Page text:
Then the eyes of both were opened, and they knew that they were naked; and they sewed fig leaves together and made loincloths for themselves. Genesis 3:7
Part of my daily ritual most mornings involves stopping at my local 7-Eleven convenience store. Freedom and spontaneity abound in my breakfast or lunch choices—planning a week’s worth of meals can be so inconvenient. Sometimes I stop at one on the way to my other job when I feel the guilt of a McDonald’s craving—exchanging one convenient corporation for another. Convenience stores have an abundance of those conveniently healthy food choices—individual packets of nuts, yogurt, power bars, and more. Convenience stores are also convenient oases for homeless persons, have you noticed?
I have a hate/love relationship with the words convenient and convenience. They have become such self-focused words—as consumers in a largely corporate economy, we measure the world in terms of our own “coffee spoon” comfort: how quickly and easily can we gratify our desires? No frustration must enter our lives, heaven forbid that we must wait in line at a grocery store, let alone interact with others who (might) thwart our ease of access. Convenience means little or no human interaction.
In seminary a few years ago, I became enamored of the now obsolete usage of the word, the original Latin conveniens, which means “fitting.” This usage forms the basis for many of Thomas Aquinas’s arguments in the Summa Theologiae. When I first read it, my eyes opened, not to a brave new world, per se, but to knowledge that there were others like me in the world–scholars, theologians, poets–using reason to understand God; faith was seeking understanding, to borrow St. Anselm’s phrase.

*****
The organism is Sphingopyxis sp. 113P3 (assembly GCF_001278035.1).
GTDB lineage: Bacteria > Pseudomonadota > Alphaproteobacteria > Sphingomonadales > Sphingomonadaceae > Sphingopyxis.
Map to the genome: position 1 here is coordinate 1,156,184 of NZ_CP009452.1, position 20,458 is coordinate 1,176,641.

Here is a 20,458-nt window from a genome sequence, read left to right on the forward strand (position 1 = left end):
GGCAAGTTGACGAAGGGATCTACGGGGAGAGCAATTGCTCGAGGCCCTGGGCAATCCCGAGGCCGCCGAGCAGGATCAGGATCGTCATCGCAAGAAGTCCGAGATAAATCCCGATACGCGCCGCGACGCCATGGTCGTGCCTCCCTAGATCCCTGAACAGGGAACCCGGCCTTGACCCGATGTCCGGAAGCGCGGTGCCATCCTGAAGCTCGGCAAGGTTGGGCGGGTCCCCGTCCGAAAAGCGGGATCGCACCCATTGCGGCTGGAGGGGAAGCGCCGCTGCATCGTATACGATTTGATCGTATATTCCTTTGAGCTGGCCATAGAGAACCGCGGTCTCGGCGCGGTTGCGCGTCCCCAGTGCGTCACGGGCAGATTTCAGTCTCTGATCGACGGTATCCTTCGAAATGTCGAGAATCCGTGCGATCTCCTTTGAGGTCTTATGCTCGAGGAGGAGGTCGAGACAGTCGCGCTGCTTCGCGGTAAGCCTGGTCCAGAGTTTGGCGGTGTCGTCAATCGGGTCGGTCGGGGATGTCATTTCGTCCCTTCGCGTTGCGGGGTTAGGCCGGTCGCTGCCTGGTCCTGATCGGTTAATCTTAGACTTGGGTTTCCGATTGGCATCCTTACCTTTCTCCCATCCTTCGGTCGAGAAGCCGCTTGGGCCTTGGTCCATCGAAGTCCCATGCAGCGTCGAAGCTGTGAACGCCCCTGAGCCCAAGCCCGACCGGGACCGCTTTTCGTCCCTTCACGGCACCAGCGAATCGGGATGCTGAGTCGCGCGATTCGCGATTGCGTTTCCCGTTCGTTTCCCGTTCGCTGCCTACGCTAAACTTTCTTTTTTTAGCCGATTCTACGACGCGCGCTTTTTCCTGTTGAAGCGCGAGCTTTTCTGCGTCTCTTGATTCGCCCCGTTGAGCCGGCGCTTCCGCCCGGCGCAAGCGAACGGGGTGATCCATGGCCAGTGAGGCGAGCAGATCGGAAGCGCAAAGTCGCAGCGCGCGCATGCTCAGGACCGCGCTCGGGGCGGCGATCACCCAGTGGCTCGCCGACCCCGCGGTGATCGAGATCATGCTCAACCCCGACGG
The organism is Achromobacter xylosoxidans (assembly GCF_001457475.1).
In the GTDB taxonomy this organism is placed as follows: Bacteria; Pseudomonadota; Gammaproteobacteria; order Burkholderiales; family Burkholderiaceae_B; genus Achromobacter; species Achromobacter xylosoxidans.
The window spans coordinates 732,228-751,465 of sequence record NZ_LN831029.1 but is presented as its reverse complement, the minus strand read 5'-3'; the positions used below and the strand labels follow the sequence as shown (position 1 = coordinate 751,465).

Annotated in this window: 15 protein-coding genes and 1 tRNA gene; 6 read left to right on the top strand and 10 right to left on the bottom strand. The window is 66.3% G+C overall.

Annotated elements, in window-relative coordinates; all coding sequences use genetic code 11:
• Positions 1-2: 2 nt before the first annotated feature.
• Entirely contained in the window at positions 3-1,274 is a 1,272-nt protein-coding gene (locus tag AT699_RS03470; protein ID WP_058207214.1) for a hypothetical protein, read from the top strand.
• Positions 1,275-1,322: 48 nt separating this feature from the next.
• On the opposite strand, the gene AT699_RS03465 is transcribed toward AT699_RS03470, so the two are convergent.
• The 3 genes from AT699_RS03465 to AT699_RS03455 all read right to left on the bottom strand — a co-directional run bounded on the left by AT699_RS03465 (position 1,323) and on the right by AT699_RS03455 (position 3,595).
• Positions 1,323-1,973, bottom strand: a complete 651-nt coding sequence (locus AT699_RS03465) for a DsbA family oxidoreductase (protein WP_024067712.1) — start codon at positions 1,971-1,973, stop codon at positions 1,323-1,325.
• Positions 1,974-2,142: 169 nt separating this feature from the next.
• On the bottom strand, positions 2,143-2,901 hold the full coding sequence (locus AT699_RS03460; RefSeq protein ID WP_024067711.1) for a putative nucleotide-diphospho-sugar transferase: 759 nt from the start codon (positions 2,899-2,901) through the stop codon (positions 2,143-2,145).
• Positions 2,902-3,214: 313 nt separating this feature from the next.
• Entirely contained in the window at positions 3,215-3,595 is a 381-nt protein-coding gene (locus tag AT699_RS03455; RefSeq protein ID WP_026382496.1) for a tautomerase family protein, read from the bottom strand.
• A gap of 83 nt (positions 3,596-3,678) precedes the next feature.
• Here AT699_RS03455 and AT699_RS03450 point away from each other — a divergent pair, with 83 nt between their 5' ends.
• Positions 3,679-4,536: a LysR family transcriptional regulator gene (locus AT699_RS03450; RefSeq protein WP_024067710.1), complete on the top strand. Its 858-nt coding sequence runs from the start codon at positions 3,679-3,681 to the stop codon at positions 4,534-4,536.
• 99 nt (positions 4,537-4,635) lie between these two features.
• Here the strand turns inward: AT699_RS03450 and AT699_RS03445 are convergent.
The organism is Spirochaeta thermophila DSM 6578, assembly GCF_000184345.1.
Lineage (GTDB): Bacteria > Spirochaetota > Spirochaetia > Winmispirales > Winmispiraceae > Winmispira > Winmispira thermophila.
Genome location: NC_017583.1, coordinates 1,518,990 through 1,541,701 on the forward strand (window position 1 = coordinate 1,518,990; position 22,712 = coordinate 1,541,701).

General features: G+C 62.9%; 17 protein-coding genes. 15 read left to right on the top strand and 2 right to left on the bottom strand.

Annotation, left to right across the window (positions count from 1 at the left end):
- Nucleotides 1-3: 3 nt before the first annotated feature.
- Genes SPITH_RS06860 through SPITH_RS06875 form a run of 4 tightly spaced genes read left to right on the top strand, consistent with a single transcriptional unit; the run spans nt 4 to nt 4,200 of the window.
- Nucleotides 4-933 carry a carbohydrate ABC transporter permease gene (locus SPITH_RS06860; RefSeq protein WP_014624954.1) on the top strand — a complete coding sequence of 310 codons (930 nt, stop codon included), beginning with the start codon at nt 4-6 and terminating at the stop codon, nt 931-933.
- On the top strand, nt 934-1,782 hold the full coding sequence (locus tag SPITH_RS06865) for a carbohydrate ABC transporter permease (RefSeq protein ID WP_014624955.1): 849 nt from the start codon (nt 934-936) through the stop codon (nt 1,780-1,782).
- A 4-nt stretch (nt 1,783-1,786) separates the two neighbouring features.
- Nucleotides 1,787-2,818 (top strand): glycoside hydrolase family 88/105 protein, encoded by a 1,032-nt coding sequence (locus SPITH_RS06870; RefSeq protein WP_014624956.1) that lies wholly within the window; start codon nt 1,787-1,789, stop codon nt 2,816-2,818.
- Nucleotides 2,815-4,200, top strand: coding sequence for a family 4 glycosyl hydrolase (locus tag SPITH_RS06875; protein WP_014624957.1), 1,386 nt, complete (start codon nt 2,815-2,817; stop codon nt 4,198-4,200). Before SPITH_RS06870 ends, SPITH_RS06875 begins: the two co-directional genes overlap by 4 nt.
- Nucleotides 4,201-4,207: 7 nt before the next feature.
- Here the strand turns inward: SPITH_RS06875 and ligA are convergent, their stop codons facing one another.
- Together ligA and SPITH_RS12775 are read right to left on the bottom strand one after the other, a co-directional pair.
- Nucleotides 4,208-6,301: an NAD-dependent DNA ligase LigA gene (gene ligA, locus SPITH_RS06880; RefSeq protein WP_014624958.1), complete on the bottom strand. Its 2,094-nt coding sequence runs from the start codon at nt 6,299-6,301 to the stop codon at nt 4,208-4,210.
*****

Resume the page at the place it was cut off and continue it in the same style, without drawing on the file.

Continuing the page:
I had found my kindred spirits. Seemingly, the practical world has little use for mystics, though, let alone poets. And yet, I would say that even these head-in-the-cloud saints still had their hands and feet in the world.
Adam and Eve
begins in this convenient
car wash; by spurting spigot,
the man fills plastic water jugs
crafted by a nameless
the woman produces eclectic plastic
ware–squares, saucers–from ubiquitous
black garbage bag carryall.
Synthetic black clothes her corpus, too,
leadenly animate in the chill.
Giving each dish a quick rinse under
the gushes, she then lays
them out on the grass.
No shame in either frame
as each performs their corporate chores.
Store’s red-shirted clerk ignores
Gas pump clicks, banishing me
from this Eden, not them.
Conveniens? I whisper, a Thomist
ghost flitting ‘round
my reasoning heart.
Fitting, I murmur–
this is the wisdom of the world.
In my off-kilter, poet-theologian mind, I hate that we speak of, say, helping the homeless, in terms of inconvenience, as I’ve heard some priests preach, trying to wrestle with that word. Get out of your comfort zone (such a convenient cliche)! And I don’t disagree with the thought, but . . . if we are all children of God, all imago dei (made in God’s image), then should we not re-frame the wisdom of the world in terms of the fittingness of opening our eyes and truly seeing each other in that light? Inconveniencing ourselves may be the most convenient action we can take.
Image: Välko Tuul – Art Museum of Estonia, Public Domain, https://commons.wikimedia.org/w/index.php?curid=61409440